The camp landscape of 15 years ago is visibly improved today. The tallgrasses are no longer overgrazed by horses, native flowers have returned to the hillsides, and campers enjoy the sounds and sights of native wildlife enjoying the prairie alongside them.

Butterfly Milkweed (orange flower) and purple coneflower cover a hillside at camp wood ymca after the spring burns.

Butterfly Milkweed (orange flower) and purple coneflower cover a hillside at camp wood ymca after the spring burns.

The time is right.

In 2014, Camp Wood YMCA made preparations to celebrate its 100th summer and launched a fourth capital campaign—a campaign that, at last, secured funds for an Outdoor Education station through the William and Aloha Preston Foundation.

Later that year, Tom Nelson, an architect who’d helped to design many of the newer facilities on camp told Wold about an interesting program at K-State called Design+Make and contacted the program instructor, David Dowell, about the possibility of working on the outdoor education station. Dowell was interested and he and Wold began the process to make this long-delayed dream a reality.

Design+Make is a final course that gives 5th year Architecture students the opportunity to not only design a project, but to build it as well. The program gives students a unique perspective on the real-life construction challenges of implementing architectural design concepts. Camp Wood YMCA’s unusual setting in the Tallgrass Prairie would offer the students plenty of challenges—in both design and implementation.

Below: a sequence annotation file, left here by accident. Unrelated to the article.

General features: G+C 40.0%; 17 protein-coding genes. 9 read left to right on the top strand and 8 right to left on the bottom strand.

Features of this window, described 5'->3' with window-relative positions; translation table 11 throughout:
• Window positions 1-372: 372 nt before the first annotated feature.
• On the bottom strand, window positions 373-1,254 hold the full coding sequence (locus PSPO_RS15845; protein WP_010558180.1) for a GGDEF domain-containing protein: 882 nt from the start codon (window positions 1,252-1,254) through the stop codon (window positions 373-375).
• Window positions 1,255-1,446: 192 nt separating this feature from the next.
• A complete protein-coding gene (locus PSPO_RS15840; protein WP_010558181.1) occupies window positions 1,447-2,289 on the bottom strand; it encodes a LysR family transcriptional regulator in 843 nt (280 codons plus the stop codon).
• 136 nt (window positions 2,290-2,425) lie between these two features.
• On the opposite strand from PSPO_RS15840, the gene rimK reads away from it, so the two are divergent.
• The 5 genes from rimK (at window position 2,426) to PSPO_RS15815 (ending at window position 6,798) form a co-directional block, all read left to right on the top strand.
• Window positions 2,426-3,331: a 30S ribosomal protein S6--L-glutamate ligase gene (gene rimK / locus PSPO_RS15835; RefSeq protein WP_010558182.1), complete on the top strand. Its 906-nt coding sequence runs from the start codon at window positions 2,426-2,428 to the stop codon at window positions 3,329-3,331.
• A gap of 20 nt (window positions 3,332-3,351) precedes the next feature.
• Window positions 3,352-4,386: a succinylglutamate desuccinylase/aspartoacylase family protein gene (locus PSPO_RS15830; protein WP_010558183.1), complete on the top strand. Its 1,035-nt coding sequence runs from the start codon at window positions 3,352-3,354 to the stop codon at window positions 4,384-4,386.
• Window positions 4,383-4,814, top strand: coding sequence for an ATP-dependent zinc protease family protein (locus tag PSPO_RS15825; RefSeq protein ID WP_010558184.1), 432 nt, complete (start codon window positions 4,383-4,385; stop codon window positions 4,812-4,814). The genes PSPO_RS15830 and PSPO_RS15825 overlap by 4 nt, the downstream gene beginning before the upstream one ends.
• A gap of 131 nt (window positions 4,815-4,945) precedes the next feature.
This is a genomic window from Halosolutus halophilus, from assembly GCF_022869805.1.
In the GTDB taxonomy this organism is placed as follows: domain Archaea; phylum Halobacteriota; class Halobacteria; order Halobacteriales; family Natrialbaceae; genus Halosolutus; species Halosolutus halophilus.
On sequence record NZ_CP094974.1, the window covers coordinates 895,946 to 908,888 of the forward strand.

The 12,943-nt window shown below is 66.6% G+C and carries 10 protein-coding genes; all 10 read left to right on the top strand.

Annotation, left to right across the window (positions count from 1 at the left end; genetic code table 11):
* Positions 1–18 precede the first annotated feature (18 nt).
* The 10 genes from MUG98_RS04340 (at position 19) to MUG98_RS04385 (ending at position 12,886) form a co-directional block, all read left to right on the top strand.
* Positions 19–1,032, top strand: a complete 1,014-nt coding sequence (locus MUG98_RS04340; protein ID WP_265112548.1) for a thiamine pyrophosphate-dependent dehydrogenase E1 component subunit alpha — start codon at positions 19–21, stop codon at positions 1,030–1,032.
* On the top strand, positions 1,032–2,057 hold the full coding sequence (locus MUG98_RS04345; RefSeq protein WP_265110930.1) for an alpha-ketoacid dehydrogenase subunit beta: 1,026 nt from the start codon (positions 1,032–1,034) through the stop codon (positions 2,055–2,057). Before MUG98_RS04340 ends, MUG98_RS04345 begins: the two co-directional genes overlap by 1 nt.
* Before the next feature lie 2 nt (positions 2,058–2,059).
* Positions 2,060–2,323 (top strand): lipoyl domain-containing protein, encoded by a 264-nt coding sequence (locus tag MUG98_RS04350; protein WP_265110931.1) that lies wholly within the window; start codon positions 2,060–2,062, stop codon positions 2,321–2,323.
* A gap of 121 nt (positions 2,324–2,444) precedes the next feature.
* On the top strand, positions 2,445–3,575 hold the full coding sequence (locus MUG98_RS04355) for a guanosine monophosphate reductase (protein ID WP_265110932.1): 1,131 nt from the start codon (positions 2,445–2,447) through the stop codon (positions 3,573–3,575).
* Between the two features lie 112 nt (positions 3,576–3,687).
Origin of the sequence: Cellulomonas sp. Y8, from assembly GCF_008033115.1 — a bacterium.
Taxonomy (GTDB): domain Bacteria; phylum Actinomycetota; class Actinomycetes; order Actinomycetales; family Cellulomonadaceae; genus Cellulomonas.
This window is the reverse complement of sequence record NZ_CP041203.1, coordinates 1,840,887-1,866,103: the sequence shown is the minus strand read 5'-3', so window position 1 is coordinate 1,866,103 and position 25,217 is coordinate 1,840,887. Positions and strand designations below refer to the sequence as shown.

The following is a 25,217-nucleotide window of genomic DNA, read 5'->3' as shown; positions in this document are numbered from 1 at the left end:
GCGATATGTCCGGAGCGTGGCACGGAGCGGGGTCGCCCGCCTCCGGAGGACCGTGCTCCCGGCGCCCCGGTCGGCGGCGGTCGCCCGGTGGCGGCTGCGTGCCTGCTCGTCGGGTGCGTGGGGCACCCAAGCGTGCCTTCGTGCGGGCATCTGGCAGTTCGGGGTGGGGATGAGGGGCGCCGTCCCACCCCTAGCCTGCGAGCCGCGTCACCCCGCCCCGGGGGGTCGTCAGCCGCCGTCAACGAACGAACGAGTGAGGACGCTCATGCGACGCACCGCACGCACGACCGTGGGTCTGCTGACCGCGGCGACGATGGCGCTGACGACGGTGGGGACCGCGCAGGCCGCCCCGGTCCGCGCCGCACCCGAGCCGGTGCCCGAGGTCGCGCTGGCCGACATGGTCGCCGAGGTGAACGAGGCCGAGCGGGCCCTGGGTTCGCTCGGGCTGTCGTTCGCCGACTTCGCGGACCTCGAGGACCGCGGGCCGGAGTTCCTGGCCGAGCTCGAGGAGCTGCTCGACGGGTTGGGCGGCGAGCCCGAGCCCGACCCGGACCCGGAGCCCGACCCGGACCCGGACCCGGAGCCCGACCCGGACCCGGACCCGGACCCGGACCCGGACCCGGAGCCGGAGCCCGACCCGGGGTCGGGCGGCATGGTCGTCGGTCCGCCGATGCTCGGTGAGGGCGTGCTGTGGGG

The work begins.

During a series of meetings with camp staff and board members, “questions were asked about what to consider as they planned the project…who we served, what we taught,” remembers Wold, “and about environmental concerns like wind, rain, heat, cold, and rock.” Wold and others also broke the news to the students about one final environmental consideration for their design—it had to be fireproof, withstanding the regular controlled burns that keep the prairie healthy. The students and Dowell were intrigued.

part of the dry stack stone wall constructed by design+make students and luke Koch at the newly completed preston outdoor education station.

part of the dry stack stone wall constructed by design+make students and luke Koch at the newly completed preston outdoor education station.

After much hard work, teams of students proposed several design ideas and built small-scale models of potential structures for the site. The variety of designs and the thoughtfulness behind each of them was impressive. Ultimately, staff and board members were most excited about the team’s design that called for 5 separate stations along a trail. To that trail-based design, another team’s hillside gathering space was added. Each station would focus on a different element of the prairie ecosystem (wildlife, wind, rock, grasses, and sky). 

Construction began off-site during the 2015 spring semester. The first order of business was perfecting the Japanese fire-proofing method of shou sugi ban—in which students charred the cedar to be used in the project. In addition to making the boards more resistant to fire, the charring also allows any future fire damage to blend in with the already fire-scarred boards.

As soon as weather permitted, the students were on site working with contractors to do earth work and plan for the construction of the main gathering space, which included a more than 200-foot dry stack stone wall. The wall is a nod to the once common dry-stack stone fences that crisscrossed the Flint Hills. It also blends in well with the surrounding landscape. The architecture students would work with local stone mason, Luke Koch, to lay the wall by hand. By the time the final stone was laid, students had witnessed the spring fires, early summer storms and late summer heat that they’d designed around—each element transforming the prairie landscape around them. The station was already teaching about its Tallgrass Prairie home.